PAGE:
Hydrogen is the lightest gas, weighing 0.09 kg. per cubic meter, and so gives the greatest lifting power, but as it is expensive to make, coal gas, density 0.75 kg. per cubic meter, is ordinarily employed. Helium has recently been used to fill military balloons because it cannot be set on fire.
[Pg 74]
The Parachute (Fig. 49) is an umbrella-shaped device for use in descending from a balloon. After falling a few seconds it opens, the large surface exposed to the air causing it to descend slowly. The hole in the top keeps the parachute upright by allowing the air to escape through it, thus relieving the pressure.
Fig. 49.—A parachute.
Fig. 50.—Cross-section of a Westinghouse air brake.
68. The Air Brake.—Compressed air is used to do work in many machines, such as pneumatic drills, hammers, and air brakes. The Westinghouse air brake (Fig. 50) uses air at a pressure of about 70 lbs. to the square inch. The essential parts as shown are a reservoir R, the brake cylinder C and a triple valve V, placed under each car with an air pipe P, leading to the engine. This is connected to R by the triple valve V. When the pressure in P is reduced by the engineer or by accident, the triple valve operates so as to admit air from R into the cylinder C pushing the piston H to the left. H is connected to the brakes by levers which press the brake shoes strongly against the wheels. When the air pressure in P is restored the triple valve acts so as to permit the air in C to escape while R is filled again from P. The hissing sound heard when a train stops is caused by air escaping from cylinder C. The[Pg 75] spring in C keeps the brakes from the wheels except when the "air is on."
Fig. 51.—Cross-section of a gas meter showing its construction and action.
69. The Gas Meter.—The gas meter consists of a box divided into two parts by a vertical partition (Fig. 51). Two bellows are attached to this partition, one on each side. The valves that regulate the flow of gas to and from the bellows and the chambers A and D are opened and closed by levers connected with the bellows. These levers also operate the hands upon the dials. When the inlet to the bellows B is opened, the outlet of A is also opened. Gas entering B opens the bellows and forces the gas in A out into the house-pipe E. When B is full its inlet valve closes and its outlet valve opens. The inlet of A also opens and its outlet closes. Gas now flows into A, compressing the bellows and B, and forcing the gas from it into the house-pipe. At each filling of the bellows B there will be displaced from A and forced into the house-pipe as much gas as enters B. It is evident that at each emptying of B an equal amount of gas enters A. Thus we have A and B alternately filling and emptying as long as the gas burner is open. To have a continuous flow of gas in the house-pipes two pipes and two chambers are[Pg 76] necessary, one being filled while the other is being emptied.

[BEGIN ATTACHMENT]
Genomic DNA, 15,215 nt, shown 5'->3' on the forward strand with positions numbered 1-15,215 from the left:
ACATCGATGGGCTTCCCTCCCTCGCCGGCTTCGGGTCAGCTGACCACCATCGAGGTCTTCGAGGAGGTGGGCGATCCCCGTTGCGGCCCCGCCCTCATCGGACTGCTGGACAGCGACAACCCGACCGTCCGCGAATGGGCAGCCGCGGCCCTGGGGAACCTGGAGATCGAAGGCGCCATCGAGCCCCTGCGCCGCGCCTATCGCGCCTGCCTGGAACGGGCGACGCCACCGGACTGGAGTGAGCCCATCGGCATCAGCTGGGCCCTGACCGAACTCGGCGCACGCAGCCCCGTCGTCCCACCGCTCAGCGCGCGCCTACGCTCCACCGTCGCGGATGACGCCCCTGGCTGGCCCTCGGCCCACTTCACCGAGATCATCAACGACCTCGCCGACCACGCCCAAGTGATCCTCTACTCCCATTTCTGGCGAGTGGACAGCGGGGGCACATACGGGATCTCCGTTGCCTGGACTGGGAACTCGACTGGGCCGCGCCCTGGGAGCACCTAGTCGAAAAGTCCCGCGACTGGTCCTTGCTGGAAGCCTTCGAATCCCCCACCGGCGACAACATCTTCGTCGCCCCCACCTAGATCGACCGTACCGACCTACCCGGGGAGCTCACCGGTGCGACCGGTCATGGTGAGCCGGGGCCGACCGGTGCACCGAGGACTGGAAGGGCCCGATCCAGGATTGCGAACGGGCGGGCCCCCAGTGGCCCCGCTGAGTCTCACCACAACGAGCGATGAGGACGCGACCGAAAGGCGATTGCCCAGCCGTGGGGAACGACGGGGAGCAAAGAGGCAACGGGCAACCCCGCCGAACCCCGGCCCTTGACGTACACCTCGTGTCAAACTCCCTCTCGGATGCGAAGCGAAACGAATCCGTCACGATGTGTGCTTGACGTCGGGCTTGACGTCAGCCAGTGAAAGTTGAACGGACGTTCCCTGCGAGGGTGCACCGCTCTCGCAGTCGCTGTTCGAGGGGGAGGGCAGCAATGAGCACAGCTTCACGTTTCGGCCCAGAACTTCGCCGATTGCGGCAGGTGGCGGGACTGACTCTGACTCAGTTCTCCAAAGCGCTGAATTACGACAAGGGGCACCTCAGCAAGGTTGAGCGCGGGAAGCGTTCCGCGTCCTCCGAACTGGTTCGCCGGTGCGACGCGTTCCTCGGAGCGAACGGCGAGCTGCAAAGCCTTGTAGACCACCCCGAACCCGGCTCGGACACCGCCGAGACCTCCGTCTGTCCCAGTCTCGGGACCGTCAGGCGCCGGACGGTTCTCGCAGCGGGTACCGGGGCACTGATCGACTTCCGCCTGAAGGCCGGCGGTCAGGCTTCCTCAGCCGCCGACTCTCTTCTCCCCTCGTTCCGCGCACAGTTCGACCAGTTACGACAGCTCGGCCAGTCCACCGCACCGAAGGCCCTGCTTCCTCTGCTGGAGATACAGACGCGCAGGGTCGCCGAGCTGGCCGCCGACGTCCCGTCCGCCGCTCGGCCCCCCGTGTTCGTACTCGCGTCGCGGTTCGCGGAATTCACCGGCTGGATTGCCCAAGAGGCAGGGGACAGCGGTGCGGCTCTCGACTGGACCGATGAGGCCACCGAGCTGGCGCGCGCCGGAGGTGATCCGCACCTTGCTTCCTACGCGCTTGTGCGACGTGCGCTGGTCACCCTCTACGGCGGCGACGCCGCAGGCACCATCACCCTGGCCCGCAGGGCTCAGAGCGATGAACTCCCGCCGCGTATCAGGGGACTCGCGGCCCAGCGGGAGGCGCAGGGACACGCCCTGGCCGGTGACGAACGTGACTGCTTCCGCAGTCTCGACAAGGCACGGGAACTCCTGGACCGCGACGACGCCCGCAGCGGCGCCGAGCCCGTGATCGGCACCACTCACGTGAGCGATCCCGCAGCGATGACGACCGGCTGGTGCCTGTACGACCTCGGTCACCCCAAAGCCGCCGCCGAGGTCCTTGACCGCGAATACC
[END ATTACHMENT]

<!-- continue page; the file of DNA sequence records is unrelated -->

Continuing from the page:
Fig. 52 represents the dials upon a gas meter showing a reading of 54,600 cu. ft.
Fig. 52.—Dials of a gas meter.
70. Centrifugal Pumps. Fluids, such as water and air, are often put in motion by devices called centrifugal pumps (see Art. 78). These pumps contain a revolving part, like a wheel without a rim, whose spokes are replaced by thin blades. This revolving part resembles the paddle wheel of some steam boats and is enclosed in a case or cover having one opening at the rim and another opening on one side about the axle.
Fig. 53.—A vacuum sweeper. (Courtesy of the Hoover Suction Sweeper Co.)
When the wheel is rapidly revolved, the fluid is driven out with considerable force through the opening at the rim, while a partial vacuum is produced at the axle causing a rapid flow into the device at this point.